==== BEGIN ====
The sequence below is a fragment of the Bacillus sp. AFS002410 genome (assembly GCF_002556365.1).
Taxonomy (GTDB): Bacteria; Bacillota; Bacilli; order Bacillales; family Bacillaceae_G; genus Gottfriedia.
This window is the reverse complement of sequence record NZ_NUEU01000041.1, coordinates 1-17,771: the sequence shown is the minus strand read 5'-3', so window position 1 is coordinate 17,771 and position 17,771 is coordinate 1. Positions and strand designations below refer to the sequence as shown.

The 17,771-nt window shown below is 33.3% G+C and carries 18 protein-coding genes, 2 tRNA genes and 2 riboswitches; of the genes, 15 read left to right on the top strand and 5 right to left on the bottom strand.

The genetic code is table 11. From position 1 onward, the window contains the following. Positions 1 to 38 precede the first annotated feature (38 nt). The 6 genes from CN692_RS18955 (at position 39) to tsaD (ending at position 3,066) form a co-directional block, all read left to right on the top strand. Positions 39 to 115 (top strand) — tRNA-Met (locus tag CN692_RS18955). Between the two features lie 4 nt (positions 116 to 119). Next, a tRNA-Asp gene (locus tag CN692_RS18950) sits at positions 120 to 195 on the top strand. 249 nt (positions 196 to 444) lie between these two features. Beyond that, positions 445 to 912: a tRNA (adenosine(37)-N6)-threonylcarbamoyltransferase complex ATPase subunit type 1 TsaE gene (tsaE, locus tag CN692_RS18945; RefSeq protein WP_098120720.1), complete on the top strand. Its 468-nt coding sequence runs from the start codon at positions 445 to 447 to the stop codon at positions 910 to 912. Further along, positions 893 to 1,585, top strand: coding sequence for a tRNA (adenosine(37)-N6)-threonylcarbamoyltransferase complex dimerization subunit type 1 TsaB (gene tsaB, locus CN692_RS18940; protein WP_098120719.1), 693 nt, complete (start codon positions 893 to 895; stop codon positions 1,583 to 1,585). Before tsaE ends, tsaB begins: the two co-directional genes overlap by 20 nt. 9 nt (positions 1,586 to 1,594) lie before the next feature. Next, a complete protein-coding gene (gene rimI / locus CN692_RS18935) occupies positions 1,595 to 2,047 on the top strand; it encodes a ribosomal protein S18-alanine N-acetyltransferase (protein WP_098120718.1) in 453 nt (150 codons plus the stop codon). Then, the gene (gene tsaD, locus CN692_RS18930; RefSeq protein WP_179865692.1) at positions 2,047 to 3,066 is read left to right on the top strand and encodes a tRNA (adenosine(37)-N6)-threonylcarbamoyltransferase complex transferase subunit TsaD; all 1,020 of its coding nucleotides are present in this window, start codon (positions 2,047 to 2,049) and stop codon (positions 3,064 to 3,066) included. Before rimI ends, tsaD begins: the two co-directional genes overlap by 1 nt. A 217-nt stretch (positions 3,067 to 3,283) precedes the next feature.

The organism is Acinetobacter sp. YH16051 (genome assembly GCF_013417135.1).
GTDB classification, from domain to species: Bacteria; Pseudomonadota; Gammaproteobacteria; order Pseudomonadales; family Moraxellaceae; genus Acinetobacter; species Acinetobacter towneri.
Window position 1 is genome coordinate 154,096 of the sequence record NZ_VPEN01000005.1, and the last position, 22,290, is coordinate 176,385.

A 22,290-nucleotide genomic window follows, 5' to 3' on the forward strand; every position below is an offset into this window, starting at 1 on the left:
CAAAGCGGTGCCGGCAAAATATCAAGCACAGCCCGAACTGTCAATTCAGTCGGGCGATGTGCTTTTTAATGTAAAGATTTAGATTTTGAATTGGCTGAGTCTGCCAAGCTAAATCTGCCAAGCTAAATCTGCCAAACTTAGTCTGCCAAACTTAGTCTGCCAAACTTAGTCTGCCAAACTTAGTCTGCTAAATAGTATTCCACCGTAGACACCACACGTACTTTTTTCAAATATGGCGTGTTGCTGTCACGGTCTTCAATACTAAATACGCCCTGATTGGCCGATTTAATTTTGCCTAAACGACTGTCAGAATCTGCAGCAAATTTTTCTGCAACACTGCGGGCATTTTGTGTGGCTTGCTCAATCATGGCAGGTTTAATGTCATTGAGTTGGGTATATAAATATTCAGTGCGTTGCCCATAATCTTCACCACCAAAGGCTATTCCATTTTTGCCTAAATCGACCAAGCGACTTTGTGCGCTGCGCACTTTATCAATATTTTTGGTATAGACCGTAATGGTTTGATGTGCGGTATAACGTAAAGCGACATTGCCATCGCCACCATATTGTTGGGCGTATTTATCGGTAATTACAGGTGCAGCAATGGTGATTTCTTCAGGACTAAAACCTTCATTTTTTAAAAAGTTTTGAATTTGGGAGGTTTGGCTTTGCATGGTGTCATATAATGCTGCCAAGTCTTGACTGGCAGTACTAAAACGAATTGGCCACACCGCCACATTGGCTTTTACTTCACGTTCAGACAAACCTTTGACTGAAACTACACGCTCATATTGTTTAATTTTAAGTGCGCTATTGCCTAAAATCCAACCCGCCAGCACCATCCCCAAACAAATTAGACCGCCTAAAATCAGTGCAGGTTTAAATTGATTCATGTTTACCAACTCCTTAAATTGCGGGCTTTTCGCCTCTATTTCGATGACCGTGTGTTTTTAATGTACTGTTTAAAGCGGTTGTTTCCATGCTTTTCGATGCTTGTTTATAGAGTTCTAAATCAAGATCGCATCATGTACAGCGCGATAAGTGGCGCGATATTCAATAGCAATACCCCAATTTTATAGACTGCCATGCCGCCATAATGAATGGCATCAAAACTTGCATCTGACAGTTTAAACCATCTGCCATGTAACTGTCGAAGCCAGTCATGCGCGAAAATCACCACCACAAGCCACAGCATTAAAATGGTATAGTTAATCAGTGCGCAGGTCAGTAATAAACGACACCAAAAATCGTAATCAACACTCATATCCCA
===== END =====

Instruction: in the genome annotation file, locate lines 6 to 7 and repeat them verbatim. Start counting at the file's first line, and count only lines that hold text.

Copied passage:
The organism is Acinetobacter sp. YH16051 (genome assembly GCF_013417135.1).
GTDB classification, from domain to species: Bacteria; Pseudomonadota; Gammaproteobacteria; order Pseudomonadales; family Moraxellaceae; genus Acinetobacter; species Acinetobacter towneri.